Lausanne is a small town that up until yesterday was known for being the Olympic Capital, seeing as it hosts the International Olympic Committee. From now on it will be known as the home of an agreement between Iran and the 5+1 Group (US, Russia, China, France, Great Britain + Germany) on the nuclear issue. A victory for Washington and Tehran, a defeat for Israel, Saudi Arabia, Egypt and the other Sunni countries. A victory also for that purpose driven diplomacy that should enable Iran to develop its own economy and the US to monitor the Iranian uranium enrichment program step by step. Yet there are still unknown quantities in the balance.

REUTERS/Brendan Smialowski/Pool


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The US Secretary of State John Kerry is overjoyed. As is American President Barack Obama. The same can be said of Iranian President Hassan Rohani. According to Obama, the agreement reached in Lausanne makes it less likely that Tehran will develop a nuclear warhead. "The world will be a safer place, there's no doubt. It's a good deal", were Obama's words, aware that more months of negotiations will be needed to reach a final agreement. Even the French Foreign Minister, Laurent Fabius, termed the progress of negotiations as positive, despite "many issues and details still remain to be solved". Time will bring good counsel is the general impression, because much progress has been made, and much of it was by no means a foregone conclusion. In spite of overstepping the deadline by a couple of days, it is also true that both parties have made many and significant concessions. A sign that there was a political and diplomatic will to come up with a solution acceptable by all.

The details are crucial. Iran has undertaken to reduce its centrifuges by two thirds. Only the 50 – 60 IR-1 first generation models will remain operational. Plus, Tehran has decided not to enrich its uranium beyond 3.67% for the next fifteen years. It has also agreed to painstaking monitoring by the International Atomic Energy Agency (IAEA), who Obama believes will be no pushovers. The IAEA verifications will be essential for the removal of the sanctions currently imposed on the country. And up until June, as Rohani himself has stated: "Agreement has been reached on key parameters. We will immediately start work on the draft, that will be ready by 30 June". A promising start, that should allow Tehran to use nuclear power for civil purposes, but limits its ability to build its own nuclear weapons. At least in theory.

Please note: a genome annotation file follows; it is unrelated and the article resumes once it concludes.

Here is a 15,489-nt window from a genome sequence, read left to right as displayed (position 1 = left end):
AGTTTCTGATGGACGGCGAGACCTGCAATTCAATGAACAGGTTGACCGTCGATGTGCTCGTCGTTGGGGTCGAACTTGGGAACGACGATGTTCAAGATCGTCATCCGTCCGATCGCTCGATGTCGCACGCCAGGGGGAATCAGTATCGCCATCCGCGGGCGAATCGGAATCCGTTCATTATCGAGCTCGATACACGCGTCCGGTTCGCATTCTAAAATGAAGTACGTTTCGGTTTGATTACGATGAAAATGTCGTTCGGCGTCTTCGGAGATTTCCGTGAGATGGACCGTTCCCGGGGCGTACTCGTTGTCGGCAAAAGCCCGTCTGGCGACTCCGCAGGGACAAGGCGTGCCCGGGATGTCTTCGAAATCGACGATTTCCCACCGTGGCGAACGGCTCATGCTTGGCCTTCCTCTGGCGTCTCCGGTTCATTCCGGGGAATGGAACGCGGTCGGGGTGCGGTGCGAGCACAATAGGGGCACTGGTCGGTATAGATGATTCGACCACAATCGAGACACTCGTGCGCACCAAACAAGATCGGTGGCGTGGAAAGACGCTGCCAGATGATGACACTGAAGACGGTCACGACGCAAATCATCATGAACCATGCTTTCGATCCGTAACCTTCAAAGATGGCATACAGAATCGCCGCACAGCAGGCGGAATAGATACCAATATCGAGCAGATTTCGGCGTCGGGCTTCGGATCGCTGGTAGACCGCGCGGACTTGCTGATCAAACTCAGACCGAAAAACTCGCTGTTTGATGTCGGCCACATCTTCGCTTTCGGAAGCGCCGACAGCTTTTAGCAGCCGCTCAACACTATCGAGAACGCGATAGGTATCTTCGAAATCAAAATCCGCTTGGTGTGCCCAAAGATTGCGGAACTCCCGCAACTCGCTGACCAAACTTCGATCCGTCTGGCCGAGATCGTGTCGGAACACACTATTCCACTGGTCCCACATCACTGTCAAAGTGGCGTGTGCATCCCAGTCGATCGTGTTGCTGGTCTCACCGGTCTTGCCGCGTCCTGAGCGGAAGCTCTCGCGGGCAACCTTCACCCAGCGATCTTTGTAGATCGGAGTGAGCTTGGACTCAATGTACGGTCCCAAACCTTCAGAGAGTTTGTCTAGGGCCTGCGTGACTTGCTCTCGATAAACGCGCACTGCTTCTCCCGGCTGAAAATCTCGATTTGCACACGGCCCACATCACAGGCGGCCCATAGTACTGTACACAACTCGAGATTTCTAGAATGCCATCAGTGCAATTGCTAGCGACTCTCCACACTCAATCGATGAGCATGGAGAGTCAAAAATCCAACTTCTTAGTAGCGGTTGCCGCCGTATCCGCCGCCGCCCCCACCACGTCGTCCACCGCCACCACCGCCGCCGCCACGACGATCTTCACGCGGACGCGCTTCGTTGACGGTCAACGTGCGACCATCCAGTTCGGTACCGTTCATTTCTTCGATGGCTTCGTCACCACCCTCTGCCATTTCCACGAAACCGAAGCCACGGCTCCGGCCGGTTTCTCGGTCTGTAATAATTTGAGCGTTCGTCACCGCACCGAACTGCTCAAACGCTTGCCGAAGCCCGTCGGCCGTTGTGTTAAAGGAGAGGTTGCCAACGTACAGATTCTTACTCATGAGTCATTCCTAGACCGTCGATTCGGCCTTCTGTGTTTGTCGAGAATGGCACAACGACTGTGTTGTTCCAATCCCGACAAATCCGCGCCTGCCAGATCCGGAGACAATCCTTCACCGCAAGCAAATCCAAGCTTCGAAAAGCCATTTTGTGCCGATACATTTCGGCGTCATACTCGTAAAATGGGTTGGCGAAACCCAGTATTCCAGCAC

Great satisfaction is expressed by the Iranian Foreign Minister Javad Zarif, who underlined how the agreement will help the country find a new dimension on the international stage. This is true, because if the sanctions are removed, Iran will start to benefit from globalisation. Less economic sanctions means more opportunity for international trade and prosperity. And that's how the Iranians see it too, and immediately welcomed the Lausanne agreement with drivers honking their horns in most of the country's main city streets. Now they can look to the future with greater optimism that in the past.

Washington too has reason to be happy, seeing as it is gradually showing it can play a significant diplomatic role in a very unstable and disrupted world.

Three countries however have serious misgivings about the agreement. Israel, Egypt and Saudi Arabia. According to the Israeli Minister for Internal Security Yuval Steinitz, "the smiles in Lausanne are detached from grim reality in which Iran refuses to make any concessions on the nuclear issue and continues to threaten Israel and all other countries in the Middle East. We still hope to prevent a bad (final) agreement." Israel will go to any lengths, from today on, the first day of Pesach, to protect itself. As Prime Minster Benyamin Netanyahu insisted, Israel will not allow Iran to become a nuclear power. Even if this means engaging in military action, the country is ready. After all, as Israelis point out, though the Arak plant will be shut down, the Natanz one will remain active, and Tehran will in any case be capable of building its own atom bomb in no more than 12 months.

There are, in actual fact, a few questions that still need answering. When will the sanctions be lifted? How will the IAEA operate? What kind of pressure, if any, with the Iranian authorities exert on the IAEA? How will the Additional Protocol to the Non-Proliferation Treaty be implemented inside the country? As Karim Sadjapour of the Carnegie Endowment for International Peace think tank explained there are various versions of the agreement, the American one and the European one, so which one will be worked on from here on in? What role will the countries against the Lausanne agreement play? Will they allow US diplomacy to run its course or will they try to undermine it? And finally, can Rohani be so sure he can head the country down a specific, lasting and sustainable path? At present, these are all questions that lack answers and could undermine what is certainly a historic, yet fragile understanding.   

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